The promise of copper indium gallium selenide (CIGS) thin-film solar has launched a score of CIGS thin-film solar startups and burned through several billion dollars of venture and corporate capital.

But only a few companies have managed to turn their CIGS IP and capital into a commercial-scale product that is shipping in real volume today. CIGS made up about 2 percent of cell production in 2010.

  • Solar Frontier began research into CIGS thin-film solar in 1993, produced 46 megawatts in 2009 and 61 megawatts in 2010.
  • Solyndra is on the way to 50 megawatts of production per quarter.
  • And Q-Cells produced 75 megawatts CIGS PV last year with a factory capacity of 135 megawatts. (They are listed as Solibro, the Swedish group purchased by Q-Cells, in the table below.) The company boasts an aperture efficiency of 14.7 percent and an average module efficiency of 13 percent -- what the firm claims is the highest production efficiency of any thin film technology. Today marks the introduction of this technology to the North American market.

MiaSolé seems to have made some strides in getting to megawatt scale shipments -- note their deal with Solar City and Wal-Mart. And then there's the long list of other CIGS players including Stion, Wurth Solar, NuvoSun, Soltecture (formerly SulfurCell), the supposedly soon-to-be-sold HelioVolt, SoloPower, AQT, Nanosolar, and ISET. I am sure I missed a few. That list contains a mix of firms with varying degrees of credibility and bankability.


Data from Greentech Media Research

Q-Cells, founded in 1999, has a product line ranging from solar cells, crystalline and thin film solar modules to turnkey photovoltaic systems. I spoke with Marc van Gerven, Managing Director of Q-Cells North America, about the firm's CIGS product.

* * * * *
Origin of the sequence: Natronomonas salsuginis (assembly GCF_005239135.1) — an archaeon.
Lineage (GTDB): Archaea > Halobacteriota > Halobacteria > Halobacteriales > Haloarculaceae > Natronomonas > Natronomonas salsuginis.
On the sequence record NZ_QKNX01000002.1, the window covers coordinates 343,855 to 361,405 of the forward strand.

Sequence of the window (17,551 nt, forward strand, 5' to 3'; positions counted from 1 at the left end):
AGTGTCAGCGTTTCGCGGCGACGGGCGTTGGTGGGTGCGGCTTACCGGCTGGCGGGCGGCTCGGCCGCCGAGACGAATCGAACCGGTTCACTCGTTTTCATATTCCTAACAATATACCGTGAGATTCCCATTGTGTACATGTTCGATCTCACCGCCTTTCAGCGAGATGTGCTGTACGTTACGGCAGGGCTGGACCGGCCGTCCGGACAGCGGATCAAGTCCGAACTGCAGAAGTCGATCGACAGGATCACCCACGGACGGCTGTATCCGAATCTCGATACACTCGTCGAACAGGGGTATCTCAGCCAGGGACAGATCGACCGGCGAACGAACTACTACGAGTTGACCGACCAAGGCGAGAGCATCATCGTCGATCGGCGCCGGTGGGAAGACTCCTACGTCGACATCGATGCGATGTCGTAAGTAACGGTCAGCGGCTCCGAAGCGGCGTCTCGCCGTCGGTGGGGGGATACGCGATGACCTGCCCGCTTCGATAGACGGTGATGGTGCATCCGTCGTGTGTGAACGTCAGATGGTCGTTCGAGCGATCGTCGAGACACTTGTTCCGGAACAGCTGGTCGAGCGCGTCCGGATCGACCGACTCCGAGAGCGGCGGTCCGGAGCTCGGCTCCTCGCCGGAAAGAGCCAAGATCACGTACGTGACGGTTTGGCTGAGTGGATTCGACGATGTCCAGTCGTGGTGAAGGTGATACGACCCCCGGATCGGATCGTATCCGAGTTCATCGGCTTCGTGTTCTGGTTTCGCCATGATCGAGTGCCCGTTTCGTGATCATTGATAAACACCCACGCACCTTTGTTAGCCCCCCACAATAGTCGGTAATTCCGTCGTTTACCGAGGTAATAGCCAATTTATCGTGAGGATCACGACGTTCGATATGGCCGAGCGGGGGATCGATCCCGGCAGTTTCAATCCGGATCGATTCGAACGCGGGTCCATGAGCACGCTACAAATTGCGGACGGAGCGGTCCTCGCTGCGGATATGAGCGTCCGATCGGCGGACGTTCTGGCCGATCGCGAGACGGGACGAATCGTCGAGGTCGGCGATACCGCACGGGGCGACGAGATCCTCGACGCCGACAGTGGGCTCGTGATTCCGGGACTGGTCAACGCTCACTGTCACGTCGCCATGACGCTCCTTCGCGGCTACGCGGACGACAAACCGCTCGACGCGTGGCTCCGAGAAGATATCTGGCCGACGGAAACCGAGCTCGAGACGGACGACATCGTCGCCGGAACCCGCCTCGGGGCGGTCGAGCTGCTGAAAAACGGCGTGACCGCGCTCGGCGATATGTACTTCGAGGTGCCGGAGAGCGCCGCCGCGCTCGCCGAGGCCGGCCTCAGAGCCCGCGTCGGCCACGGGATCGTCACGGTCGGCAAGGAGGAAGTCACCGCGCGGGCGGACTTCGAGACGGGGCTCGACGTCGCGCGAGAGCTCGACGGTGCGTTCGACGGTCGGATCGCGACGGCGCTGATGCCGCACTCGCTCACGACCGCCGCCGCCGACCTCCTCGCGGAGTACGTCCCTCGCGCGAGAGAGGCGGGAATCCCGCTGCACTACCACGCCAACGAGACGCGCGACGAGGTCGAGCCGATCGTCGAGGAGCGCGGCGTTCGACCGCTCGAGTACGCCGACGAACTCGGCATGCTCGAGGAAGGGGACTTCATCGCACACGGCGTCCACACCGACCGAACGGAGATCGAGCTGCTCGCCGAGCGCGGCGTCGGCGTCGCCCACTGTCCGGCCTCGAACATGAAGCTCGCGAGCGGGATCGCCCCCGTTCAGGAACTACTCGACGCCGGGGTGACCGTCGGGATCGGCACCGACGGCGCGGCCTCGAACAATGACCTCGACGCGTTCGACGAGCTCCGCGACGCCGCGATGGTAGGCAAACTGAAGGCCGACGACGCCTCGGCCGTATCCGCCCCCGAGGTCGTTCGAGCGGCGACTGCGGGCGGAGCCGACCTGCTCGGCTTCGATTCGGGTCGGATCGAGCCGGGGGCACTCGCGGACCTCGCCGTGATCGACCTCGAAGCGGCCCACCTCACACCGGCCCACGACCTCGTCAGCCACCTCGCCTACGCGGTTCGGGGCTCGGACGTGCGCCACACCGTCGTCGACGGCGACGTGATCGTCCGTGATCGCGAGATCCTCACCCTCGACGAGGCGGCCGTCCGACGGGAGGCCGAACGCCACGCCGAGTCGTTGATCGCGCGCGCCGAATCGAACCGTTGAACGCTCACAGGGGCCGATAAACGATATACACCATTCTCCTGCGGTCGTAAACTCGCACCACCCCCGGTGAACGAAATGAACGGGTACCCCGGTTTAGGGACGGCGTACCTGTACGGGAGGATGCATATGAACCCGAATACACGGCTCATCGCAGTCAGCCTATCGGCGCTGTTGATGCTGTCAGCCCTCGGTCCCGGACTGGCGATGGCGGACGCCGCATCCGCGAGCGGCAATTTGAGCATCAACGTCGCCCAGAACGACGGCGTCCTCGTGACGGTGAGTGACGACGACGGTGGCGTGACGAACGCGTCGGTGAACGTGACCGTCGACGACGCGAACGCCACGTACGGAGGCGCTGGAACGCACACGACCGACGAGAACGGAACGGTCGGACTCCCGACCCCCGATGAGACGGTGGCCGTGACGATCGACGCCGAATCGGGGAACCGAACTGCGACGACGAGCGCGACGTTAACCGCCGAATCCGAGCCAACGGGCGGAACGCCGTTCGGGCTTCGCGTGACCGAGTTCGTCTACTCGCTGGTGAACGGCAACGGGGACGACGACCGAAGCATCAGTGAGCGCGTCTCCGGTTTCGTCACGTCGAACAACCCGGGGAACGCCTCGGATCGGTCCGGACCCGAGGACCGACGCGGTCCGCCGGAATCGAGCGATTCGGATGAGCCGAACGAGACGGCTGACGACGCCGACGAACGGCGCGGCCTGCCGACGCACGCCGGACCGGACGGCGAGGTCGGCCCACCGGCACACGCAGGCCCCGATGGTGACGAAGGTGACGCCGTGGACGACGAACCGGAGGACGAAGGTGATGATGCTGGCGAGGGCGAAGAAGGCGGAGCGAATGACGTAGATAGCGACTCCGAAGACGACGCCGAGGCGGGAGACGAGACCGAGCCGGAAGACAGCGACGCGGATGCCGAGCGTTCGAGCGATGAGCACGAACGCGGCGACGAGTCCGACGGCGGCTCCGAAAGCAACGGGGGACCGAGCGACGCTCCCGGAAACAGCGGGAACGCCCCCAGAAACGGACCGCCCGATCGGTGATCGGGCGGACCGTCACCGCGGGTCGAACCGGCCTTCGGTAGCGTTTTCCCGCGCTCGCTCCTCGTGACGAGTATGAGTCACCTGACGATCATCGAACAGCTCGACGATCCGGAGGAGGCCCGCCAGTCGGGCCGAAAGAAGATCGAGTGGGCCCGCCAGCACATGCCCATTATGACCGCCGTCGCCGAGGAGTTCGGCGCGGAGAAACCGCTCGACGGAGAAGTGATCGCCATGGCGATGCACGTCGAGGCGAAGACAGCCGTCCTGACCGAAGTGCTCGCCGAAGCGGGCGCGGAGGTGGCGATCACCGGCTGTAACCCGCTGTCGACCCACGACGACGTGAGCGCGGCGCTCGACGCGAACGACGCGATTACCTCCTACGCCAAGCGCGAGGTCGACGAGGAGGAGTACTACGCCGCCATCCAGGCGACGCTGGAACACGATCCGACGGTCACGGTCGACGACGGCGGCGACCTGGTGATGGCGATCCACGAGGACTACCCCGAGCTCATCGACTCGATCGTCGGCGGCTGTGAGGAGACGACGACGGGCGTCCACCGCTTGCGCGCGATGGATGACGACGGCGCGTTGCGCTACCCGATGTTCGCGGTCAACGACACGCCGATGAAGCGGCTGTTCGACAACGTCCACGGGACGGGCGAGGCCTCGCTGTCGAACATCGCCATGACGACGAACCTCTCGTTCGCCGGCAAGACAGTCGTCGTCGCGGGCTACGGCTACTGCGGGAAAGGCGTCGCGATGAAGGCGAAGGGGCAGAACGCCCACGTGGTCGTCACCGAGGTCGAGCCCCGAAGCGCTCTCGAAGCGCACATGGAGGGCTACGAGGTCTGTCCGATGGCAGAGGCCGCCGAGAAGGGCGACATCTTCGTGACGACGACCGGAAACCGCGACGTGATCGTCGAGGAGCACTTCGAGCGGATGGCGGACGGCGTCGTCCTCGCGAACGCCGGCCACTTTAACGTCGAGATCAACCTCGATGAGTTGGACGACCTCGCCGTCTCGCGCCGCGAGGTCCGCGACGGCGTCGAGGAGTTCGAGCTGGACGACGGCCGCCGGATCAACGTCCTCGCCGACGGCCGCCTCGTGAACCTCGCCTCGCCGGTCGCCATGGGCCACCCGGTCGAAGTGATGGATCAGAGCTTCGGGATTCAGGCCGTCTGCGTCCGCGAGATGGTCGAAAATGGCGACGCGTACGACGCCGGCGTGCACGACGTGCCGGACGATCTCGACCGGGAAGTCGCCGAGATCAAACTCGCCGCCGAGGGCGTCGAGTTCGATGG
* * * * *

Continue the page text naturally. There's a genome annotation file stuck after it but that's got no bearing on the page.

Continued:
Q-Cells has already deployed their CIGS modules outside of North America, in both commercial and residential installations, including a 3.4-megawatt commercial rooftop in Tontarelli, Italy.

As mentioned, the average Q-Cells CIGS module efficiency is 13 percent and van Gerven stressed that the number is "off the production line and dead-center average." The CIGS panels are destined for commercial and residential rooftops in areas with low or diffuse light conditions.

Crystalline silicon panels will continue to be deployed in turn-key utility applications by Q-Cells so as not to cannibalize their own business.

Van Gerven saw this as evidence that the standard one-size-fits-all solar era is coming to an end. He said, "We are seeing application-specific and customer-specific solar products," with different panels required for installations in New York or Arizona or Ontario.

The issue of the "bankability" of CIGS panels becomes less significant when dealing with a major firm like Q-Cells that offers a 25-year warranty.

Van Gerven notes that their CIGS panels see zero degradation in the first few years -- in fact, their panels actually show an initial improvement in output. The panels boast a linear degradation of not more than 0.7 percent per year thereafter, maintaining 85 percent of rated output power after 25 years.

Perhaps that meager 2 percent CIGS number will start to improve over the next few years with help from the new, bankable CIGS players.